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Insights February 2024

12 February 2024 |Horticulture

Insights February 2024

12 February 2024 |Horticulture
The February update provides an analysis of production and pricing trends for Australian horticulture producers.

Commodity Overview

  • Table grape quality is looking much improved compared to last season. This is thanks to favourable conditions across the summer months. Reduced US production will provide strong export demand from key Asian buyers.
  • Almond harvest is now underway. Industry estimates are pegging the crop at just over 164,000 tonnes. This is a 60 per cent increase on last season.


Table grape quality has been excellent from what has been seen so far this season. This is thanks to improved weather conditions, especially compared to least season’s rainfall impacted crop. Most table grape varieties are ripening as per normal this year. Maturity was delayed by around a month last season. This means that the production window will be larger from January to May. This will also assist retailers as supply is more consistent over a longer period rather than a glut of supply hitting the market at once. This allows for much better market and freight scheduling and prices will remain more consistent as a result. Markets are currently buoyant at both a domestic and export level, partially due to a lower-than-average US table grape crop. California only produced 60 million cartons this season when they would normally produce 100 million. This is weather related with very unusual July-August rainfall recorded in the primary US production region of California. Below average US output has seen key Chile and Peru producers focus their exports on the US rather than Asia which should see Asian demand move towards Australian produce and be prove supportive of prices. The recent end of industrial action across key Australian ports has also come as a big relief to table grape growers. The dispute had been causing significant delays in shipping times. This would have been particularly impactful for table grapes from a quality perspective with high quality produce being key for our export markets. There were reports that exports to Japan would have been pushed from 15 to 25 days.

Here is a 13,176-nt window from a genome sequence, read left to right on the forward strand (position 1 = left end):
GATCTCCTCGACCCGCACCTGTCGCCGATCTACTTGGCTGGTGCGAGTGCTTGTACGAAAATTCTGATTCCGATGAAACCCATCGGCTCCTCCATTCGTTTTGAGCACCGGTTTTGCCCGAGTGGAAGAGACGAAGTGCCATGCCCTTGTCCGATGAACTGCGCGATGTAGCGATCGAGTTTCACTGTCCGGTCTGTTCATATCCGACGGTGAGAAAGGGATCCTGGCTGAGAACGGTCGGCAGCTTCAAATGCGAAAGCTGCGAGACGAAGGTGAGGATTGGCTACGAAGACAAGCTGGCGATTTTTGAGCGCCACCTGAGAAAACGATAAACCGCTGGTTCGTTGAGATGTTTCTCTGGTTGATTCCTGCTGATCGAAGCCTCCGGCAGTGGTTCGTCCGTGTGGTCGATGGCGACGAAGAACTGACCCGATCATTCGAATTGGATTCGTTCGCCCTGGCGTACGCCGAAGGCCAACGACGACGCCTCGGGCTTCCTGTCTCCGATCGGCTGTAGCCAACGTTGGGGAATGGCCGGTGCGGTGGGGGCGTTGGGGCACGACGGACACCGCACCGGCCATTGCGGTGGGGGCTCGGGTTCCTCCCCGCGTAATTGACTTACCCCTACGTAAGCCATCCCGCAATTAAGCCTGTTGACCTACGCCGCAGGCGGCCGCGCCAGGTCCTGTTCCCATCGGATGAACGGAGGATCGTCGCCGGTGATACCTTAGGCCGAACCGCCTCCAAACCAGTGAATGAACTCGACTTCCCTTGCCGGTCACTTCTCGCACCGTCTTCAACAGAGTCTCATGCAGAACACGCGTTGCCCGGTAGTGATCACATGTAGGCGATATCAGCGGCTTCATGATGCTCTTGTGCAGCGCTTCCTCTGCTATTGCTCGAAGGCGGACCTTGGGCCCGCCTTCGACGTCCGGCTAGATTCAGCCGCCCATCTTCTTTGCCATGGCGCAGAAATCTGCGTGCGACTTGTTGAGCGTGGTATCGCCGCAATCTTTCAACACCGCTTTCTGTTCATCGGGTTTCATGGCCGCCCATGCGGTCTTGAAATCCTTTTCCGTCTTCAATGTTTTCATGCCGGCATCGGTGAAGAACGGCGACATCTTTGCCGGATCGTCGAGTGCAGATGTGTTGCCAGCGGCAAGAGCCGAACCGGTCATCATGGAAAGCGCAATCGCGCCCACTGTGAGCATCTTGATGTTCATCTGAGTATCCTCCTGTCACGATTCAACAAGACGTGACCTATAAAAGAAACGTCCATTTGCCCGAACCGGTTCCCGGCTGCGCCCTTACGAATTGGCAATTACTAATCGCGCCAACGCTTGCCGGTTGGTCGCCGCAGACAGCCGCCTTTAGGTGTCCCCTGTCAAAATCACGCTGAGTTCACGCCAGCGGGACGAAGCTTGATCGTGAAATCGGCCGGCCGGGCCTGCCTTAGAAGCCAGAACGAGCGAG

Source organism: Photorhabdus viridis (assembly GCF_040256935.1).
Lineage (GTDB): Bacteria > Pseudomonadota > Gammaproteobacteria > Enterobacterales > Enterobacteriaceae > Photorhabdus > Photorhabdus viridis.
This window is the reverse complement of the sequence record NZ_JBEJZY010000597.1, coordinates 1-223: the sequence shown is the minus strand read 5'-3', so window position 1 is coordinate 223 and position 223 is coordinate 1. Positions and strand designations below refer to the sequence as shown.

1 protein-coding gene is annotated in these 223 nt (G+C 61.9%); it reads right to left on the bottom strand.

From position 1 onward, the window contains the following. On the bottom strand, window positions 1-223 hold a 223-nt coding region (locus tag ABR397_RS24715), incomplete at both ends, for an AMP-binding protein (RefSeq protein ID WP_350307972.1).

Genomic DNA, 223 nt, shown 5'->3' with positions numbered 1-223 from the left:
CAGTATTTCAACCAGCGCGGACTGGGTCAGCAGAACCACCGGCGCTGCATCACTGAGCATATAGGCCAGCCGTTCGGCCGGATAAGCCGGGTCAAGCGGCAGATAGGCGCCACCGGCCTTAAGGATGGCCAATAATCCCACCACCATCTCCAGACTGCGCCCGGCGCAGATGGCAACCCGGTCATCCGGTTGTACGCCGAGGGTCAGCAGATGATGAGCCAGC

There are reports of damage to mandarin trees across Far Northern Queensland resulting from ex-Tropical Cyclone Jasper. Citrus Australia have also asked for further Government assistance with growers grappling with significantly higher freight costs resulting from damage to road infrastructure across the region. The USDA’s January forecast for Australian mandarin/tangerine production totalled 180,000 tonnes. This would be the third highest on record as recent plantings continue to mature. This will likely be reduced slightly as a result of the cyclone damage. Meanwhile, Australian orange production is currently estimated at 530,000 tonnes by the USDA. This is a five per cent increase on last season thanks to dry weather during fruit set followed by good rainfall in the subsequent months. Orange production is limited in Far North Queensland with minimal impact from the recent cyclone anticipated.  

Shepard avocado season is about to begin with the Hass season now coming to an end. Australia’s avocado industry body are expecting total 2024  production will lift by 20 per cent compared to the 2023 crop. Increased output is expected to be seen across all states. Greater market access and these larger production volumes are also expected to drive an increase in export totals.


Vegetable prices were generally trending marginally higher over the last month, though compared to the same time last year prices are broadly lower. Looking at staple vegetables, wholesale brown onion prices are now back in line with longer term averages, having declined by 40 per cent year-on-year. This follows last year's flooding events on the east coast that impacted production. Capsicum prices have fallen by an average of almost 25 per cent year-on-year and remain well below the three-year average.


Almond harvest is now slowly getting underway. Almonds Australia are estimating a national crop of 164,700 tonnes which is well above prior estimates. This updated forecast is a 60 per cent increase from the 2023 crop which was impacted by challenging weather conditions. Export demand remains strong and are currently eight per cent ahead of the same time last season. Despite this, pricing remains low as a result of strong global supply and high cost of living impacting demand at higher price ranges.

A graph showing indexed prices for bulb vegetables for three seasons. Prices remain below previous seasons.
A graph showing average avocado prices per kilogram. Prices remain inline with 2021/22 and well below last season.

* The Bulb Vegetable Index includes onions, garlic, fennel, leeks and shallots.
Sources: Ausmarket Consultants, Rural Bank

Any advice provided in this update is of a general nature only and does not take into account your personal needs, objectives and financial circumstances. You should consider whether it is appropriate for your situation. Please read the applicable Product Disclosure Statement(s) on our website ( before acquiring any product described in this update.

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